Star Wars has different levels of canon and explanations for each level (movies, books, games and so on).

From what I've seen in Star Trek, there seems to be one level of canon: If it was on screen (other than the animated series), it's canon (although some people claim the 2009 movie and Star Trek: The Final Frontier don't really count). If it's not on screen, it's not canon.

Is that it? Or are there some games that are a second level of canon, or some books or other material considered to be a higher level than other media? Or is there just one level of canon in Star Trek?


2 Answers 2


Per my answer to this question, yes there are levels of canonicity. These are set by the studio as well as there being broad agreement across the more (ahem) avid fan base.

Canon Sources;

1) The TV episodes (TOS, TNG, Voy, DS9, ENT) and the 12 films are the highest canon (as well as transcripts, deleted scenes, Animated Series and the various IDW (ongoing) Comics, where they don't conflict with what happened on screen)

2) Original scripts (which may or may not mirror what actually happened on the show)

3) Interviews with the writers and producers, cast and crew (AKA "Voice of God")

4) Canon reference books such as the "TNG Technical Manual", "DS9 Technical Manual", and "Voyager Technical manual". These were originally written as reference manuals for potential script writers.

5) Non-canon reference books such as "Mr Scott's Guide To The Enterprise" and the "Starfleet Technical Manual". These were written by people closely associated with the show but may have been contradicted later. They're usually considered 'canon unless otherwise contradicted'.

6) Official novelisations of various episodes except where contradicted.

Non-canon Sources;

7) Deleted scenes where they do conflict with established canon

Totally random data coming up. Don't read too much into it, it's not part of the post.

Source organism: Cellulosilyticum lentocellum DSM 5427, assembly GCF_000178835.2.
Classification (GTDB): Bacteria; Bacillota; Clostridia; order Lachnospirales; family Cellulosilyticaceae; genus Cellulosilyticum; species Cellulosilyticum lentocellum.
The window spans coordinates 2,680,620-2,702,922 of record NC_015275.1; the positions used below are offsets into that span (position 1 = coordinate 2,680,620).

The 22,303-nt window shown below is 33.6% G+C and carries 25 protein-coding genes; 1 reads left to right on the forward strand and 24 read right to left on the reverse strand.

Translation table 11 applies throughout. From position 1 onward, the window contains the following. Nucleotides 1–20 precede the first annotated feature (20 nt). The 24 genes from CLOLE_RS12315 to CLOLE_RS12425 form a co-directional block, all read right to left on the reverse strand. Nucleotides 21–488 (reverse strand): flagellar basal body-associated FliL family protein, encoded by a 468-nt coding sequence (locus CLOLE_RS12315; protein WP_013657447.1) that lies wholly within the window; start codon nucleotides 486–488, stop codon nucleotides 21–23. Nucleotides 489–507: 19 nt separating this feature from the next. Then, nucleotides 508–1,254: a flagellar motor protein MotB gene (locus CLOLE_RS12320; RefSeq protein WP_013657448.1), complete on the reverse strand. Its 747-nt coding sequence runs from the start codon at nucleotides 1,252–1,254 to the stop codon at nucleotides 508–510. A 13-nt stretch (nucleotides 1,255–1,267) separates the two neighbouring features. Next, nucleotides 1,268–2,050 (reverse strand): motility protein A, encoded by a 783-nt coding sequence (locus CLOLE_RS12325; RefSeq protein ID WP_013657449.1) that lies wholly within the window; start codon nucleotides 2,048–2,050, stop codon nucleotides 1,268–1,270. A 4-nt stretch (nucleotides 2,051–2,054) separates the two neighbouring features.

8) Officially licensed properties such as the Star Trek Games, RPGs, Crossover-comics and Trek comics produced prior to 2012.

9) Expanded-Universe Star Trek books. Those written by those involved in the show (such as Bill Shatner, Jeri Taylor and Armin Shimerman) are generally considered more worthwhile than those written by people with no involvement in the show.

10) Fan-made properties such as Star Trek: Phase II and fanfiction

  • I did not see this answer when it was posted. I have no idea why, since I do check notifications. It was just brought to my attention in chat, so I've changed my selection to this answer.
    – Tango
    Aug 19, 2016 at 17:05
  • "Canon sources [...] Non-canon reference books" - looks a bit odd. What's the difference between canon and non-canon reference books?
    – Rand al'Thor
    Aug 19, 2016 at 17:12
  • @RandAl'Thor - Star Trek is relatively unique in that in addition to a bunch of Paramount 'authorised' reference texts (like the Encyclopedia, Writers Guides, Technical manuals and Medical books) they turned a blind eye to the sale of a bunch of completely fan-written works like the Starfleet Academy Training Books, fact books, RPG guides and endless ship guides; cygnus-x1.net/links/lcars/REF.php. Fandom books are usually considered non-canon.
    – Valorum
    Aug 19, 2016 at 17:31
  • @Valorum There's no such thing as "relatively unique" </pedant> :-)
    – Rand al'Thor
    Aug 19, 2016 at 17:32
  • 1
    @NKCampbell - So they say. But I don't doubt that they'll chuck them as soon as it suits.
    – Valorum
    Oct 14, 2019 at 19:12

Memory Alpha, though only a fan wiki, has an excellent page about what they consider canon. You can find it at http://en.memory-alpha.org/wiki/Memory_Alpha:Content_policy_FAQ

  • I'm glad to see that the animated series is now considered canon. Mar 1, 2012 at 3:30
  • 3
    @KeithThompson Small note, the animated series isn't 100% canon. Specifically, it's canon as long as it's not later contradicted by something on one of the live-action series/movies (there's apparently many instances of this, but I haven't seen TAS)
    – Izkata
    Mar 1, 2012 at 4:16

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